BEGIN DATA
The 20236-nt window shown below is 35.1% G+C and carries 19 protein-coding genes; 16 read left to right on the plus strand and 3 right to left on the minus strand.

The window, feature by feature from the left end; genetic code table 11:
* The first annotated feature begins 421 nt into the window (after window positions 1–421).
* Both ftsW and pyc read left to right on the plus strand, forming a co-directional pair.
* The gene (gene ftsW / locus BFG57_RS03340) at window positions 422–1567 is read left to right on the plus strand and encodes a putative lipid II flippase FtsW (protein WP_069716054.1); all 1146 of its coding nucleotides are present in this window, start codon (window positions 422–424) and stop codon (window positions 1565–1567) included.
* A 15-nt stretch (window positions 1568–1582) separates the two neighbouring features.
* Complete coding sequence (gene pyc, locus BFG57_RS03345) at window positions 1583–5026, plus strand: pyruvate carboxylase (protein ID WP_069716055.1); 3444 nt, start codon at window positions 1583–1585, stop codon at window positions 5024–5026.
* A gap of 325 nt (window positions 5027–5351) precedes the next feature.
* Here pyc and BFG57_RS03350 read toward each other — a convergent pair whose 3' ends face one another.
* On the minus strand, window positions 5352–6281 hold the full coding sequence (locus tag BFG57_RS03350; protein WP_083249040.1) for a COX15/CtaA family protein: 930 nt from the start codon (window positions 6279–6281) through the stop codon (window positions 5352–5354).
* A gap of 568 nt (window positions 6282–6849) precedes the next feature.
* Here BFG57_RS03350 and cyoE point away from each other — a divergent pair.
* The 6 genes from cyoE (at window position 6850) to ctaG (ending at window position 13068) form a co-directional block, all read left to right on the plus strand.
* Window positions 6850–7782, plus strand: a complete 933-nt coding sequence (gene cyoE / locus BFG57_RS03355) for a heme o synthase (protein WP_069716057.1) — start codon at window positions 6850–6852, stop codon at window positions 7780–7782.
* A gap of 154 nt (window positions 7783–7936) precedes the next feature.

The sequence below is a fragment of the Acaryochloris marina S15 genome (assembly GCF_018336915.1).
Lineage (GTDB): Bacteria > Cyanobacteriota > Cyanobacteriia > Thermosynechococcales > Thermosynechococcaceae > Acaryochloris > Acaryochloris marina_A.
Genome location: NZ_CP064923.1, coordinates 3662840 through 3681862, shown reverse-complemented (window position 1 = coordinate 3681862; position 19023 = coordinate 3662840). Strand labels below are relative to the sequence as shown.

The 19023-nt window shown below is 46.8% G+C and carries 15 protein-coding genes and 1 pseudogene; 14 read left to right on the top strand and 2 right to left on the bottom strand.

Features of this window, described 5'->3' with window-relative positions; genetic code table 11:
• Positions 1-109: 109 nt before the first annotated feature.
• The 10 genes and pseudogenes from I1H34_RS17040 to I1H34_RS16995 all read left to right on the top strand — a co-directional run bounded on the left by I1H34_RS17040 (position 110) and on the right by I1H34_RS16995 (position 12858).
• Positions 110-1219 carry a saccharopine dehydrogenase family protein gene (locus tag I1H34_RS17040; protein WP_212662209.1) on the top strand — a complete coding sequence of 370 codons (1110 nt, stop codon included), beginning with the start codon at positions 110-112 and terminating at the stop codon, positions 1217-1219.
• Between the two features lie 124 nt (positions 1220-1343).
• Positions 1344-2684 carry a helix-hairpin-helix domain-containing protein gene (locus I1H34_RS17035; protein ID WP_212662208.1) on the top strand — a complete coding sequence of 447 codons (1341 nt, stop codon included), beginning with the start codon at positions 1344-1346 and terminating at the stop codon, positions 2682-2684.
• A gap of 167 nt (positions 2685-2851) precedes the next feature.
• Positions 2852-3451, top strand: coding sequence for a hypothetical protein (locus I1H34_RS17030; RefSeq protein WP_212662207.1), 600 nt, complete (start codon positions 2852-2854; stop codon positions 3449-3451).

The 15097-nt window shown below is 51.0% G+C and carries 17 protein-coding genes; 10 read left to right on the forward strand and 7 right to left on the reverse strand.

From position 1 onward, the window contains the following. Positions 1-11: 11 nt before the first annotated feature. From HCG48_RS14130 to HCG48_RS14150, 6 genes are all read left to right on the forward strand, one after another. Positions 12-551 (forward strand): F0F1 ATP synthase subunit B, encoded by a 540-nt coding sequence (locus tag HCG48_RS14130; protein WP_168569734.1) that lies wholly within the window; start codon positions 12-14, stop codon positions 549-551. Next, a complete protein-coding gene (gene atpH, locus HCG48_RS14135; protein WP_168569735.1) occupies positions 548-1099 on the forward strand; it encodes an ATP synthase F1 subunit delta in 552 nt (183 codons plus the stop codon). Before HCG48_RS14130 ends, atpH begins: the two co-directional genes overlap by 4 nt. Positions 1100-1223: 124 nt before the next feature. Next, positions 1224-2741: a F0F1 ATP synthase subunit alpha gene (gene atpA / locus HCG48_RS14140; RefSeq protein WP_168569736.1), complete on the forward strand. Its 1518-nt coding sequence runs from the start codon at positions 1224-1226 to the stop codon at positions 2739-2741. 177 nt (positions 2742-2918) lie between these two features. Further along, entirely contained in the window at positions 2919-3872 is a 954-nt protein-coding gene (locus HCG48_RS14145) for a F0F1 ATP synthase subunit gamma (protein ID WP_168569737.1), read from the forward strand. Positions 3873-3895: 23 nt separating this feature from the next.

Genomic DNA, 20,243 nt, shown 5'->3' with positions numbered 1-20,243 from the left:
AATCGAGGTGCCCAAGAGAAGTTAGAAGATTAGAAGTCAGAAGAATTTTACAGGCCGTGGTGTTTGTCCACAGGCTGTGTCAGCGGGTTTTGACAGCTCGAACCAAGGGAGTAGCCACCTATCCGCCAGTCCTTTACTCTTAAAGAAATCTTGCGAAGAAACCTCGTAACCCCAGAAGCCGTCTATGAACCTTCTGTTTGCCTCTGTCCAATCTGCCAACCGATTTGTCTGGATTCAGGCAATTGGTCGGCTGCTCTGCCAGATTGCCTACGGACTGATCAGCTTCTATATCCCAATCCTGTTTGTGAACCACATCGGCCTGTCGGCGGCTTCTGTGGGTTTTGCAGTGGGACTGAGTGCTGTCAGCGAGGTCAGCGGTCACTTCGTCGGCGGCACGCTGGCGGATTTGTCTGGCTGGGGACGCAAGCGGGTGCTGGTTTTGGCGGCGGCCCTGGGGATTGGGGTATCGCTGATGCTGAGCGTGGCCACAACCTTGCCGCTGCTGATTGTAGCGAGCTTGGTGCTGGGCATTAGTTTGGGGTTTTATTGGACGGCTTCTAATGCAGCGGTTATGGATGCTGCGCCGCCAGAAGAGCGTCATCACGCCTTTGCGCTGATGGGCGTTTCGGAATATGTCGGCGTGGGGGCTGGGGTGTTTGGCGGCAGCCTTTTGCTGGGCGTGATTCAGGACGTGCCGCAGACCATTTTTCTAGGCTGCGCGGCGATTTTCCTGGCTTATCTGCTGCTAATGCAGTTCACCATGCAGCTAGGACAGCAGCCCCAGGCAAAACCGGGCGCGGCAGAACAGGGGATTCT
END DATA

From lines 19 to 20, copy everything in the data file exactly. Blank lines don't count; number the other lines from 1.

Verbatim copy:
The 19023-nt window shown below is 46.8% G+C and carries 15 protein-coding genes and 1 pseudogene; 14 read left to right on the top strand and 2 right to left on the bottom strand.

Features of this window, described 5'->3' with window-relative positions; genetic code table 11: